Planning for Social Security can be tricky. With so many different caveats and exceptions it can be a daunting task to decide when to start your draw? While Congress took away some of the “loophole” planning strategies in 2015, there are still many factors to take into consideration.
You’re eligible to draw Social Security in retirement if you’ve worked a total of 40 quarters over your lifetime. You can earn up to four quarters a year, as long as you have earned more income than the indexed requirement in a given tax year and pay Social Security tax on that income. Your benefit amount is calculated using the 35 highest years of earnings.
When Should I Begin Receiving My Draw?
There is no simple answer to when you should start your payments; it really depends on a multitude of different factors. You’re first eligible to draw when you turn 62 years of age and can begin at anytime from then until age 70. Factors you should take into consideration include:
- Personal health outlook. If you had health issues and foresee them being a problem, you may start drawing sooner rather than later to reap some benefit.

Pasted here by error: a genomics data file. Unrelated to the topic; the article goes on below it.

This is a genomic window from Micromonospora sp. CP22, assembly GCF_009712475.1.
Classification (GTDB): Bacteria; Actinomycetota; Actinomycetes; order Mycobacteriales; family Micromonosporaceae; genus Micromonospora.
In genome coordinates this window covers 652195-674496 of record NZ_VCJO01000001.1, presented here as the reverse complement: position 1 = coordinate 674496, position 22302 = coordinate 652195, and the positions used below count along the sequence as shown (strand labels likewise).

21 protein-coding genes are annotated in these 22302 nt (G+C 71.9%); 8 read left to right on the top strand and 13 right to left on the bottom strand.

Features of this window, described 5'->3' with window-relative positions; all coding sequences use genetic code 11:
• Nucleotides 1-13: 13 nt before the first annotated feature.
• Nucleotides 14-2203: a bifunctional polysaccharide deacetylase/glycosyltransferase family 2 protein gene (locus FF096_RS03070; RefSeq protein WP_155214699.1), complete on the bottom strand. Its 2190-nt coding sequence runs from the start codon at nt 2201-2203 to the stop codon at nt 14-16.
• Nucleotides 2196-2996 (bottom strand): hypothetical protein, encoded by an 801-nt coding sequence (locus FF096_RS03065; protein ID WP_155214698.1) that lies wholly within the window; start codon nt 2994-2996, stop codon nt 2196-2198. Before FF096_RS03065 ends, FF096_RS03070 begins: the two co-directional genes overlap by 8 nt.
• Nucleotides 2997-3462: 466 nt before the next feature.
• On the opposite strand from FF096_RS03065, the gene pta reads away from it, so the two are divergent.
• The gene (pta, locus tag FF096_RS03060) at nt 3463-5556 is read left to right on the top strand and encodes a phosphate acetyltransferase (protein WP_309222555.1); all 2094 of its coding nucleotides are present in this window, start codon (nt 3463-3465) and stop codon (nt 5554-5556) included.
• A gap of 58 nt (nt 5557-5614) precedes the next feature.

- Family health history and longevity. This ties into the above point. If your family has a shorter time horizon, then drawing early can be beneficial.
- Retirement Date. If you’re not planning on retiring until 65 or 66, then there may be no sense in drawing early.
- Cash Flow Concerns. Some individuals may need to draw earlier rather than later because of income need.
Benefits to Waiting
Weighing the pros and cons of drawing early is the most important choice when deciding when to file for benefits. Some individuals see a benefit in drawing right away at 62 if they’ve retired early and want the cash flow coming in on a monthly basis to alleviate financial stress. An individual may also elect to begin benefit because they don’t think they’ll live long enough to realize the most lifetime benefit.
The benefit to waiting though amounts to an 8% increase year-over-year. Additionally, you wouldn’t fall under the couple of restrictions that come with drawing early benefits. If you’re still working from age 65 to your Full Retirement Age (FRA), you will want to delay taking your benefit as there are income limits that reduce your benefit $1 for every $2 you make over the limit. As of 2020 the income limit is $18,240 per year. If you begin taking at FRA, you do not have any benefits withheld.
Deciding when to take Social Security is not a straightforward answer because of the different exceptions that apply to certain rules. The best course of action when deciding to take or not to take your Social Security benefits is to reach out to an advisor who can provide a breakeven analysis and evaluate any options you may have. You’ve paid into Social Security your whole life so you might as well plan for taking the most benefit possible.